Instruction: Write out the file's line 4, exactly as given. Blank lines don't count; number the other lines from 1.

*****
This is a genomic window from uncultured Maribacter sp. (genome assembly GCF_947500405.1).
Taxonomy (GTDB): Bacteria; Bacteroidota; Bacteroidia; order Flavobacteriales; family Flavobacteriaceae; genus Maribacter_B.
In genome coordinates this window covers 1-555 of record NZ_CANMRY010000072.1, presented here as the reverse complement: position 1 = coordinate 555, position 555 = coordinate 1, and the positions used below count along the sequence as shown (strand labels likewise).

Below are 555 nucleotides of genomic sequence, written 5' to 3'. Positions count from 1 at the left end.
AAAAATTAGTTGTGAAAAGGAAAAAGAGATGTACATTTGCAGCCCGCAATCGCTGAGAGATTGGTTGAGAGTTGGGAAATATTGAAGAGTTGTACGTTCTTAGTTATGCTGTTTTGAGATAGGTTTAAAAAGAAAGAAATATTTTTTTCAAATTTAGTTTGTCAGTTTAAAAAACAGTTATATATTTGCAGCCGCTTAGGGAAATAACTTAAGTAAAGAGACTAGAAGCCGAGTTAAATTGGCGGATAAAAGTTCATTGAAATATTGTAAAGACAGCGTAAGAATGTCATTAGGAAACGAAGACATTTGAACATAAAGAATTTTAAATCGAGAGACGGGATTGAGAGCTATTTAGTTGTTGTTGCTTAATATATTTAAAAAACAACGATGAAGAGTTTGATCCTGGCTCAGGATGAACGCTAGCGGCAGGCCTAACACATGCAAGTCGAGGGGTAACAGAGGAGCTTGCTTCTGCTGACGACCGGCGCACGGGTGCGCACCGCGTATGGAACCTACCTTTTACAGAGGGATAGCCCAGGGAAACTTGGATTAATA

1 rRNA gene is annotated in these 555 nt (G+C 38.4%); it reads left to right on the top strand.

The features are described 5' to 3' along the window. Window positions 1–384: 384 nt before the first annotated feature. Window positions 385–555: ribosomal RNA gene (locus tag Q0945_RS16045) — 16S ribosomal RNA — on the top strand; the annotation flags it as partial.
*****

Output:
Below are 555 nucleotides of genomic sequence, written 5' to 3'. Positions count from 1 at the left end.